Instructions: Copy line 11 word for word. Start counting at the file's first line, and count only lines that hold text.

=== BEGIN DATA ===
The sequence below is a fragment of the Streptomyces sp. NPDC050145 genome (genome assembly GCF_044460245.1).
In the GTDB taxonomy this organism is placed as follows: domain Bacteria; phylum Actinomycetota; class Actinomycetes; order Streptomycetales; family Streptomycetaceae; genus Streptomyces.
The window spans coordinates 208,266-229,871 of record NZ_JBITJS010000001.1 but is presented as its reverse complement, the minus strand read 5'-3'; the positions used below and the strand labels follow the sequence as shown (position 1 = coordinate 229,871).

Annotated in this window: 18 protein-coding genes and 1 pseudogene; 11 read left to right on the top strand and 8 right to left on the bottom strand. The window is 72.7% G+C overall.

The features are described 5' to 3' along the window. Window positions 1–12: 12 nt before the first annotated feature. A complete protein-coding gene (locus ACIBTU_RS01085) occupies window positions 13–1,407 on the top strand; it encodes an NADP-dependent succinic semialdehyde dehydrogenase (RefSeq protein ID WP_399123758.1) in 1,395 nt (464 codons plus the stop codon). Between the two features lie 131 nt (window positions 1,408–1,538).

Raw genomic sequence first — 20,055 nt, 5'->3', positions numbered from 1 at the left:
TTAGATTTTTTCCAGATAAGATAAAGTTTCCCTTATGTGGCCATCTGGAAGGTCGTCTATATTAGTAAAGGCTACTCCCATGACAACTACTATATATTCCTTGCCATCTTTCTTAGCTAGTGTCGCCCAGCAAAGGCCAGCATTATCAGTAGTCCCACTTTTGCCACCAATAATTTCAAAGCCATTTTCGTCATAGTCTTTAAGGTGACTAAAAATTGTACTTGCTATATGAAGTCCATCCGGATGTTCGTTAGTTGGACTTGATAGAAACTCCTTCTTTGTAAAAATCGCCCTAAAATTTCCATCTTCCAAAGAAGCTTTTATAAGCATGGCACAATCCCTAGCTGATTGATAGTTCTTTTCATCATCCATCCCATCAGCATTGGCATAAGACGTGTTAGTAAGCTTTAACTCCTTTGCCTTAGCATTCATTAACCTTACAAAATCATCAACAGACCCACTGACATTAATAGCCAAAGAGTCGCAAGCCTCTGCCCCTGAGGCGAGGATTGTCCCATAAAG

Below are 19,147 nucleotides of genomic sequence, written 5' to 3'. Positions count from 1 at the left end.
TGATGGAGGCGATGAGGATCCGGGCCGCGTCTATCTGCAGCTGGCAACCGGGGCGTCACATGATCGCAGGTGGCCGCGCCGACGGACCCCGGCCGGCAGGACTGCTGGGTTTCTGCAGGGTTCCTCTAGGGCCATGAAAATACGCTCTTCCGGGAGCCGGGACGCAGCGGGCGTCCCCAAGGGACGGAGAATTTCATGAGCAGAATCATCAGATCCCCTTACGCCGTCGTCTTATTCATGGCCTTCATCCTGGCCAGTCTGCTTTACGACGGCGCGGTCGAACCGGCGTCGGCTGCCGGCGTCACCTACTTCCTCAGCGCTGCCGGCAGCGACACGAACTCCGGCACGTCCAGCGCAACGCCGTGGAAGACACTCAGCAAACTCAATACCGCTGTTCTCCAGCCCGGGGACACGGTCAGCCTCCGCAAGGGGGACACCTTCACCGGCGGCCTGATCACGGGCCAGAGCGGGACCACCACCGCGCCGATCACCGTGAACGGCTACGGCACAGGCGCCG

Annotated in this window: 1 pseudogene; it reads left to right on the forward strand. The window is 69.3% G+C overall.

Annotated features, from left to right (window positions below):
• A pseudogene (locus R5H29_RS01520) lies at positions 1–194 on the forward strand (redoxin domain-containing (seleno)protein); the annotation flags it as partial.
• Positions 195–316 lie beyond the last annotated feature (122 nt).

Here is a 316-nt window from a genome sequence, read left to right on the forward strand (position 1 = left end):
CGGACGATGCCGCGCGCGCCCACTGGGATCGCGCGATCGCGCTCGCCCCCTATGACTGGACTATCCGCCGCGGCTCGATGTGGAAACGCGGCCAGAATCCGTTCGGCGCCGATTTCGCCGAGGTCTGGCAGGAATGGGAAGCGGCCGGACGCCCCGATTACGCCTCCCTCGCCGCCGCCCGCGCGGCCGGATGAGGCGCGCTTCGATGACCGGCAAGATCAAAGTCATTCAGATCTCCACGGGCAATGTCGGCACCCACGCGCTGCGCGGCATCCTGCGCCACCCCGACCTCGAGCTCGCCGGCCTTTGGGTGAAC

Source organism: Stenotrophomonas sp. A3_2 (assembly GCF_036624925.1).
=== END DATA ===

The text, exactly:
Annotated features, from left to right (window positions below):